The Supreme Court voted 5-4 Monday to overturn an Arizona election law that provided matching public funds to candidates who are being outspent by opponents who self-fund or take private money.
In the majority opinion for Arizona Free Enterprise Club's Freedom Club PAC v. Bennett, Chief Justice John Roberts said that government could not be involved in any "attempt to equalize electoral opportunities in this manner" but added that the ruling was not intended to "[call] into question the wisdom of public financing,"
In her dissent, Elena Kagan said that overturning the 1998 law would limit the amount of voices that could participate in the process. "Less corruption, more speech," Kagan wrote. "Robust campaigns leading to the election of representatives not beholden to the few, but accountable to the many. The people of Arizona might have expected a decent respect for those objectives. Today, they do not get it." Justices Breyer, Ginsburg, and Sotomayor also dissented.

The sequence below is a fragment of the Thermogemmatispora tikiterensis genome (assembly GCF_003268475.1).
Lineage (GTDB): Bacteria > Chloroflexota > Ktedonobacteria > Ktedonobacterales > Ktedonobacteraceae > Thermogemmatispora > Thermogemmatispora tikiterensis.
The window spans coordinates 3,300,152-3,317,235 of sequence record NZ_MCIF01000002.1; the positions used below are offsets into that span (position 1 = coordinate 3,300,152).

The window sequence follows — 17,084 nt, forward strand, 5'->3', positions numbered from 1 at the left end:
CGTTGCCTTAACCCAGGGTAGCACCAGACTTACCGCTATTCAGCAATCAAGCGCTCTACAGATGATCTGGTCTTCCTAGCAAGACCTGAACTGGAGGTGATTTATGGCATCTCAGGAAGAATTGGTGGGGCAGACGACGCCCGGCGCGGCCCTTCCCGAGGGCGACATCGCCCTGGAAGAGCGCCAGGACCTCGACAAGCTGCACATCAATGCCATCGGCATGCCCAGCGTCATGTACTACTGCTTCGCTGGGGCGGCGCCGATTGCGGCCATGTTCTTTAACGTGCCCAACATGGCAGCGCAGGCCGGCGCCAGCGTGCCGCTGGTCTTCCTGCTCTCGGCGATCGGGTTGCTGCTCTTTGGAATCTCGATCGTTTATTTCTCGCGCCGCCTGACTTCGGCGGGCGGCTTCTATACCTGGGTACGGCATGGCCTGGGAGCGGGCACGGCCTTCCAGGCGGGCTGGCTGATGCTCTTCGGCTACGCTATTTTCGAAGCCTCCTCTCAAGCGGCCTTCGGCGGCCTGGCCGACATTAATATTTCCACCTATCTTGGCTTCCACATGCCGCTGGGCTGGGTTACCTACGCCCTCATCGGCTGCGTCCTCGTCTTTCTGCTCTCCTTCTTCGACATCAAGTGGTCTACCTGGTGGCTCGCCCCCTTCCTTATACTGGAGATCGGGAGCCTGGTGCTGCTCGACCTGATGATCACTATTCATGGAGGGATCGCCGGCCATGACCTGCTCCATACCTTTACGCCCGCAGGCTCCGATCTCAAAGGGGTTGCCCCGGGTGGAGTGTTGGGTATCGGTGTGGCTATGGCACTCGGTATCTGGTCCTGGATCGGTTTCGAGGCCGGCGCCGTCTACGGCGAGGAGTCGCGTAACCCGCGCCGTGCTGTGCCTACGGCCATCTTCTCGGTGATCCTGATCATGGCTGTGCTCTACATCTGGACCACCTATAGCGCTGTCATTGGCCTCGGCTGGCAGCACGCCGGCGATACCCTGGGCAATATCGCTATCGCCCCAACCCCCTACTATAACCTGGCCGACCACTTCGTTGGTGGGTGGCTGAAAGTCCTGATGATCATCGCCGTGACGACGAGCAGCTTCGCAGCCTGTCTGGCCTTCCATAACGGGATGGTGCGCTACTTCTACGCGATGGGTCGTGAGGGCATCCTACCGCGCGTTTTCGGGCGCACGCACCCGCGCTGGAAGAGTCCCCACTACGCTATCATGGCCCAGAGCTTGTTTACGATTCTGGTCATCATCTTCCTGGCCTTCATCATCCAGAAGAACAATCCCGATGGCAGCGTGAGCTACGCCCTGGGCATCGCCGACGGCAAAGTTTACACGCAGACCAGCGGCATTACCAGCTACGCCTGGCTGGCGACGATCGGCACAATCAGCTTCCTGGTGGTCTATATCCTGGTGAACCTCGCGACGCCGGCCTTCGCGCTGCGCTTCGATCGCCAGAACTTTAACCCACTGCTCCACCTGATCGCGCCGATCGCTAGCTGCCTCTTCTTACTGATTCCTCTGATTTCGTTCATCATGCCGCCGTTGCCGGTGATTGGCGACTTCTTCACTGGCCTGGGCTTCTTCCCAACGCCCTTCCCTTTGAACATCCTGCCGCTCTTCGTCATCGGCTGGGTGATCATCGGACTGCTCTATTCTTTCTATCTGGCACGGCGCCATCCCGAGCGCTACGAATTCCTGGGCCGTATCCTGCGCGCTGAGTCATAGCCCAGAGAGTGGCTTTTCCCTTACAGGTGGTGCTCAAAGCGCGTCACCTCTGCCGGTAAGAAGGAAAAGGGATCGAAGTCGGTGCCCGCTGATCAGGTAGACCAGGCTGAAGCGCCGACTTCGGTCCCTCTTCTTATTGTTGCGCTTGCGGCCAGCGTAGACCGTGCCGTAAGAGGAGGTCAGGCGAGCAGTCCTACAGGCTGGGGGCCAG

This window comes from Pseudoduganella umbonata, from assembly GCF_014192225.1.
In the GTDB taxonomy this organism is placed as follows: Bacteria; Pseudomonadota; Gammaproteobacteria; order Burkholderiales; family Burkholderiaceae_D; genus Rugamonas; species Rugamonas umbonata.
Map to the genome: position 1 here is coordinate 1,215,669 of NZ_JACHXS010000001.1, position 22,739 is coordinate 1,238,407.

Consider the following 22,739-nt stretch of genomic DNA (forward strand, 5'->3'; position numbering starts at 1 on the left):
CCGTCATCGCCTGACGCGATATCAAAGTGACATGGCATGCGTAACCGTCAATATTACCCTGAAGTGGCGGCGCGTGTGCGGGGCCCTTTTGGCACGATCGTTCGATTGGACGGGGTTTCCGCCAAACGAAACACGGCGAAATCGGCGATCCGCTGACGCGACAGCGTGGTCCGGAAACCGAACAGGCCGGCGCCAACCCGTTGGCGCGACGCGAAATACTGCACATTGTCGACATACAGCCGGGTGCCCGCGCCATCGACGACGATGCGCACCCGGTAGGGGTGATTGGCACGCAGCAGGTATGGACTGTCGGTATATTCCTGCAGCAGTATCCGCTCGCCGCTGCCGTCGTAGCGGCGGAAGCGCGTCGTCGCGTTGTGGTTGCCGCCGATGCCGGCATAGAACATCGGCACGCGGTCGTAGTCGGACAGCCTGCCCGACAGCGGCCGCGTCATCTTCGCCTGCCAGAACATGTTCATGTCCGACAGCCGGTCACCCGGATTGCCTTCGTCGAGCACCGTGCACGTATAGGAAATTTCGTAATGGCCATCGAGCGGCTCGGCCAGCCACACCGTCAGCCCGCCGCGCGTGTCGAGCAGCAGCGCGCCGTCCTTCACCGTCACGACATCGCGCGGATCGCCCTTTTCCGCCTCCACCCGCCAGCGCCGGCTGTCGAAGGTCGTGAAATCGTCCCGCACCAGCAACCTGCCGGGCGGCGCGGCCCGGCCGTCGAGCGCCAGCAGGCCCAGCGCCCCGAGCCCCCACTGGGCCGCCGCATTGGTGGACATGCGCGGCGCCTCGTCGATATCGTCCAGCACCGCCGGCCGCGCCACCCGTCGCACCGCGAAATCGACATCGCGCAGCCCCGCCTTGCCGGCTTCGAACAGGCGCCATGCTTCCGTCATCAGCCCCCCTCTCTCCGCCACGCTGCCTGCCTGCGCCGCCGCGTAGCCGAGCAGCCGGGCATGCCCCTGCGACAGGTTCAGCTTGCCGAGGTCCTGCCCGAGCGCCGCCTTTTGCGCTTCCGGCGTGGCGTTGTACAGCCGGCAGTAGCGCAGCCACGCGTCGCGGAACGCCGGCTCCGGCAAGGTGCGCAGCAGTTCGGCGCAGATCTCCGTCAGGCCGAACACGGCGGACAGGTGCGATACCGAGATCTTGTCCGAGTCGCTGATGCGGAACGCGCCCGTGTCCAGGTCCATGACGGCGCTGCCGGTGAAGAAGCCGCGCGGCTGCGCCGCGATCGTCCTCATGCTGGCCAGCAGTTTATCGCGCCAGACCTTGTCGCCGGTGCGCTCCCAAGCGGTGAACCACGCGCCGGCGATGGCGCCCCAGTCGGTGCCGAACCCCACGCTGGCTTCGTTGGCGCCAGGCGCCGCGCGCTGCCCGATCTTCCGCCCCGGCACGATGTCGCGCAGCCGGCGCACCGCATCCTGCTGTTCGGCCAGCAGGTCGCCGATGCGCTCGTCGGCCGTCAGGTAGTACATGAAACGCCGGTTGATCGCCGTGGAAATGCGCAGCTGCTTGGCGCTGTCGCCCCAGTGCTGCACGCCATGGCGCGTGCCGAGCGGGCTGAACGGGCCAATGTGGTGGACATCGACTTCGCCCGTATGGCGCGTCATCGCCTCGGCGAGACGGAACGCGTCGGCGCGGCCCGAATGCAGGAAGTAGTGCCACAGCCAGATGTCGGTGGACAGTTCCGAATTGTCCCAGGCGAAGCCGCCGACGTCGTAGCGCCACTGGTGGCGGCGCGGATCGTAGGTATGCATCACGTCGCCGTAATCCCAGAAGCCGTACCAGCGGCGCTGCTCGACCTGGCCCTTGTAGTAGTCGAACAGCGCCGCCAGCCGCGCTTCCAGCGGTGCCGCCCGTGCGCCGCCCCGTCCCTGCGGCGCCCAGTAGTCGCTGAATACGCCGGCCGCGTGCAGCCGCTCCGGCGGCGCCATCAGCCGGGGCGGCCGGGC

The ruling, which at first glance seems like a defeat for campaign finance reform advocates, actually should offer "a glimmer of hope to advocates of limiting the role of money in politics [because] the court did not launch a broad attack on taxpayer-funded campaigns," explains the Associated Press. Politico's Ken Vogel agreed, writing that the "relatively narrow ruling...appears unlikely to impact the federal presidential public financing system," which doesn't have a matching funds trigger.
This article is from the archive of our partner The Wire.